Commercial Court of Brussels Rules on Calculation of Damages in Counterfeiting Case

On 23 June 2011, the Commercial Court of Brussels (the “Court”) handed down a judgment in which it shed an interesting light on the elements taken into account for the calculation of damages awarded to the a trade mark holder to compensate for the sale of counterfeit products.

In the case at hand, Converse Inc. (“Converse”), the holder of several trade marks for shoes, hats and clothing, filed an action for damages and handing over of profits against Blue Factory International NV (“BFI”), the director of BFI, Mr. Vereecken, and Brighton International Ltd. (“Brighton”). Brighton had imported a shipment of counterfeit Converse shoes originating from China to Belgium and had sold the bulk of the shipment to BFI. Subsequently, Mr. Vereecken had sought buyers for the shoes which were eventually sold to the German company Media System GmbH. BFI and Brighton had used fake statements of authenticity in order to demonstrate the allegedly authentic nature of the goods.

The Court decided that the defendants had infringed Converse’s trade marks. Pursuant to Article 2.21 of the Benelux Treaty of 25 February 2005 regarding Intellectual Property (Benelux-Verdrag inzake de Intellectuele Eigendom/ Convention Benelux en matière de propriété intellectuelle – the “BCIP”), the Court ordered the infringers to pay damages to Converse. As regards the calculation of those damages, the Court held that Converse incurred – amongst others – the following damage due to the trade in counterfeit shoes by the defendants: damage to reputation, loss suffered, lost profit, loss of market share, moral damage, devaluation of the commercial value of the trade marks and costs of research and litigation. According to the Court, the damage was all the more considerable given that the customers were deceived with regard to the origin of the shoes.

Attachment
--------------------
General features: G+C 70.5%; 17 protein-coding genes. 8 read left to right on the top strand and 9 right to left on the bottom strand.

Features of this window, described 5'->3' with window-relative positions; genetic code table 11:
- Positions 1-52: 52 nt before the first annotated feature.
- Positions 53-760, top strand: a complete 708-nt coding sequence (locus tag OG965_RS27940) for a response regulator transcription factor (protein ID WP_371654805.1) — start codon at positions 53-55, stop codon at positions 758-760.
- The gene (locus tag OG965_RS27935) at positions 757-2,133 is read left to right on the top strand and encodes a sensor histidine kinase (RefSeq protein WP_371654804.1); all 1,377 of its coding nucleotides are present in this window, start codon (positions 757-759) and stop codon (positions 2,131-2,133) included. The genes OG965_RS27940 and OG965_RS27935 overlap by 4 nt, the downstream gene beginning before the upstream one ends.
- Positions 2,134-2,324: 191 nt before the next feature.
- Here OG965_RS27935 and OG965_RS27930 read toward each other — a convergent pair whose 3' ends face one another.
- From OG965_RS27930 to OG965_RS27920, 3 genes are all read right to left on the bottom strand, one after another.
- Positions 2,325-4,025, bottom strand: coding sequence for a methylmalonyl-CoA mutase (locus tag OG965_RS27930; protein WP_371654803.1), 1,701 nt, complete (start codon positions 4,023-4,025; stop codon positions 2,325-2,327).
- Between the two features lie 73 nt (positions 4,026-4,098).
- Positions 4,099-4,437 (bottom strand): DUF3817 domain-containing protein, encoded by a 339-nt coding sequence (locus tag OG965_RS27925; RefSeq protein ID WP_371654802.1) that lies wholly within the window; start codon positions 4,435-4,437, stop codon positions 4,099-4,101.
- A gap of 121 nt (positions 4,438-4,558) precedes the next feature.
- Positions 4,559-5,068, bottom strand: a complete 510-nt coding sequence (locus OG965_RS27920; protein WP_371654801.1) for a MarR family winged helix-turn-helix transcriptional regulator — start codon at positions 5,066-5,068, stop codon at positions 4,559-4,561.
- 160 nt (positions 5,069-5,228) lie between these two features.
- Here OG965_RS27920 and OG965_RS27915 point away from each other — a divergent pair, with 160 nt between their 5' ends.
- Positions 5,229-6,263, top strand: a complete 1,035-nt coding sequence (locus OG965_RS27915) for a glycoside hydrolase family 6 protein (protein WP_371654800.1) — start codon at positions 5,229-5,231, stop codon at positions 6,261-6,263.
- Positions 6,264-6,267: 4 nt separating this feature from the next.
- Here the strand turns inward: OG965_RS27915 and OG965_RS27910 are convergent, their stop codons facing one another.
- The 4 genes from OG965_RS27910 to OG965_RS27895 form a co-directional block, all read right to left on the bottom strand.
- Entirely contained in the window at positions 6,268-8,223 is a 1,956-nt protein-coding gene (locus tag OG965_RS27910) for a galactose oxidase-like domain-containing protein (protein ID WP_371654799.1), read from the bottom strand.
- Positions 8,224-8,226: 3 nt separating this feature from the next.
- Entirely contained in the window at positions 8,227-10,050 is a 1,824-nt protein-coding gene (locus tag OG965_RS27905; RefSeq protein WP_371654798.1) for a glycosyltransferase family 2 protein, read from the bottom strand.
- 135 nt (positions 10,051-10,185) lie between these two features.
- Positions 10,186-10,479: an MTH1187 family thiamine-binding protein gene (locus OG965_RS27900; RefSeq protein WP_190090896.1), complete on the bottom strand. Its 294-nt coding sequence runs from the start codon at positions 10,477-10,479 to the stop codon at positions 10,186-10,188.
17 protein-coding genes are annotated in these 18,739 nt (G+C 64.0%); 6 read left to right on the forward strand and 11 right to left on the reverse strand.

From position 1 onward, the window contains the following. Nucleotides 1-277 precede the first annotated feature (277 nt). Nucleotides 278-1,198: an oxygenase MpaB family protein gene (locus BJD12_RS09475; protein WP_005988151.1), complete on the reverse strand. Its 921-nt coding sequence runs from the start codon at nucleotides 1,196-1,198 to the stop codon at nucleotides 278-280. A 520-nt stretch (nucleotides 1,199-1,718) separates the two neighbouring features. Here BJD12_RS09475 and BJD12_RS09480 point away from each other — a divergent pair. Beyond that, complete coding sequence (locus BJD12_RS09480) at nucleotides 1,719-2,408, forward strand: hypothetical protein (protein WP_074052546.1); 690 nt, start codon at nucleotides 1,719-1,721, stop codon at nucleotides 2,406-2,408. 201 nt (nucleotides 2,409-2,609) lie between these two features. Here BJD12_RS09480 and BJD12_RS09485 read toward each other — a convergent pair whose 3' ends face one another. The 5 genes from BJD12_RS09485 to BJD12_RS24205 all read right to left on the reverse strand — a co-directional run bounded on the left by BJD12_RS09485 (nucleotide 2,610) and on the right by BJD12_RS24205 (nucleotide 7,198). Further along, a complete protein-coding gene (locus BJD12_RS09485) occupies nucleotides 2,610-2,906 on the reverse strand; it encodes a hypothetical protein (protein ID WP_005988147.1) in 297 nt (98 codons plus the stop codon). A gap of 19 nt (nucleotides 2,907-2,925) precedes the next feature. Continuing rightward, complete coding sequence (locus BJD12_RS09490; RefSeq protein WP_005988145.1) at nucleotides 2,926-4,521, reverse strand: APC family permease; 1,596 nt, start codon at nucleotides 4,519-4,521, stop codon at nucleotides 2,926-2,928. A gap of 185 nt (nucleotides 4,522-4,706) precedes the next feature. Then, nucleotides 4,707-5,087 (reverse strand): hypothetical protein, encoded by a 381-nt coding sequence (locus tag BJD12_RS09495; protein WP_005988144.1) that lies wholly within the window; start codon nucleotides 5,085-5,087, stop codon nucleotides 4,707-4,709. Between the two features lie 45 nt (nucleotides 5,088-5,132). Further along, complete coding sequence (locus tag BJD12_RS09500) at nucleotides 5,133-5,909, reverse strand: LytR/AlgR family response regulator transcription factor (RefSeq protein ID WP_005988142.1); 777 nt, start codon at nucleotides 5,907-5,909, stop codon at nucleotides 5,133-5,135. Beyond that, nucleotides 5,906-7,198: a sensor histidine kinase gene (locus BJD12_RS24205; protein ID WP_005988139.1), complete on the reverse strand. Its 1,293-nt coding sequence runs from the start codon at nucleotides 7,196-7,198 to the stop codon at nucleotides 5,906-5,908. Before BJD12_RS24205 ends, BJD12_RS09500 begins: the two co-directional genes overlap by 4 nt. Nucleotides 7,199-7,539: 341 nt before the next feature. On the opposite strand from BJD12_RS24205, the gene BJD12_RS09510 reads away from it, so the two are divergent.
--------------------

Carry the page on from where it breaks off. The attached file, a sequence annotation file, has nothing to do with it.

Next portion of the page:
The Court added that an exact calculation of the injury suffered based on the above elements was impracticable and therefore decided to award a lump sum. Article 2.21(2).b of the BCIP provides that, instead of calculating damages on the basis of all appropriate aspects, the damages can be fixed as a lump sum. Interestingly, the Court further detailed the elements that determined the level of the lump sum. It held that:

  • the more distinctive a trade mark, the greater the damage;
  • the higher the degree of similarity between the original and counterfeit goods, the greater the damage;
  • an eye-catching positioning of the infringing signs results in greater damage;
  • the more an infringing sign is used, the greater the damage;
  • the higher the market value of the original products, the greater the damage; and
  • the more the trade mark holder invests in advertising its trade mark, the greater the damage.

In view of these principles, the Court estimated the damage suffered by Converse at EUR 50.00 for each traded pair of infringing shoes. Further, the Court ordered the defendants to transfer to the trade mark holder the profits made from the infringing products in accordance with Article 2.21(4) of the BCIP.